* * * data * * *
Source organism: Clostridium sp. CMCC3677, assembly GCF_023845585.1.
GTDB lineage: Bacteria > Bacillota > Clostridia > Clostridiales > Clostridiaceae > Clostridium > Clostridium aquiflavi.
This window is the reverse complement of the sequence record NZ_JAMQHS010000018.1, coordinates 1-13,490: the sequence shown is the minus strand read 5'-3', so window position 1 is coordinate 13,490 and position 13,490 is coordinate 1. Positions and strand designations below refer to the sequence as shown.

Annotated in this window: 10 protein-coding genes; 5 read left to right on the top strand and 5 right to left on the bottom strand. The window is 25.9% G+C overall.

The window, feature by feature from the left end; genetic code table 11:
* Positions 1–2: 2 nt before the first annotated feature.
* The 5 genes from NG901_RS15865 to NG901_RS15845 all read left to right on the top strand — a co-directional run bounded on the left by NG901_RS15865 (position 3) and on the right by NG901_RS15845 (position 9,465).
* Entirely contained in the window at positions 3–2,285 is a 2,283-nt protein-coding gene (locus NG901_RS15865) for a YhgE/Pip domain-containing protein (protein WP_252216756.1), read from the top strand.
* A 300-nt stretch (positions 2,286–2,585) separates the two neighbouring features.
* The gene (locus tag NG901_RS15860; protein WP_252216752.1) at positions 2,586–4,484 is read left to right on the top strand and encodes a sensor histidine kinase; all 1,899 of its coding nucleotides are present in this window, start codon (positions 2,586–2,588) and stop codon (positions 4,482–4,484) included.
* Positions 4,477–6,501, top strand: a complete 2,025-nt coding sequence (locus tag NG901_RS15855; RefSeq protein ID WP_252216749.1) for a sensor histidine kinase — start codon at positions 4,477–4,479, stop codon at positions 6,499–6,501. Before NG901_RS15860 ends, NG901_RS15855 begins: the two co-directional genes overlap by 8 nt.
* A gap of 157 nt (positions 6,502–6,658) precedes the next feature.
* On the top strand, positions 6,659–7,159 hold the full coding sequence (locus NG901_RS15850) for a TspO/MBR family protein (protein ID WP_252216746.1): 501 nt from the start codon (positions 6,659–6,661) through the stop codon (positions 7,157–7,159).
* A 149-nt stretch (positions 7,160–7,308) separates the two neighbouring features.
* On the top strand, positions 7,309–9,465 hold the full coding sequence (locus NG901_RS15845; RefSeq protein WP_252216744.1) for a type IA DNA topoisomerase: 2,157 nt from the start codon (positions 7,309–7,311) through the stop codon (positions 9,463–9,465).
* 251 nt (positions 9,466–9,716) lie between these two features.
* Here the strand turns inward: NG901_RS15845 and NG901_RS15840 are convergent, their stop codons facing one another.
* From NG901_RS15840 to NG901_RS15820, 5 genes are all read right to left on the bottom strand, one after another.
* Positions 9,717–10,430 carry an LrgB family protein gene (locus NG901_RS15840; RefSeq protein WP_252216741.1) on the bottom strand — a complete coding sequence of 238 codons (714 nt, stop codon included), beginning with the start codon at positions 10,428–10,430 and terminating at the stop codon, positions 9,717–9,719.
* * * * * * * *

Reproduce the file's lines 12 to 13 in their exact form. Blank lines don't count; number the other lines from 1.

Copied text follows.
* A gap of 157 nt (positions 6,502–6,658) precedes the next feature.
* On the top strand, positions 6,659–7,159 hold the full coding sequence (locus NG901_RS15850) for a TspO/MBR family protein (protein ID WP_252216746.1): 501 nt from the start codon (positions 6,659–6,661) through the stop codon (positions 7,157–7,159).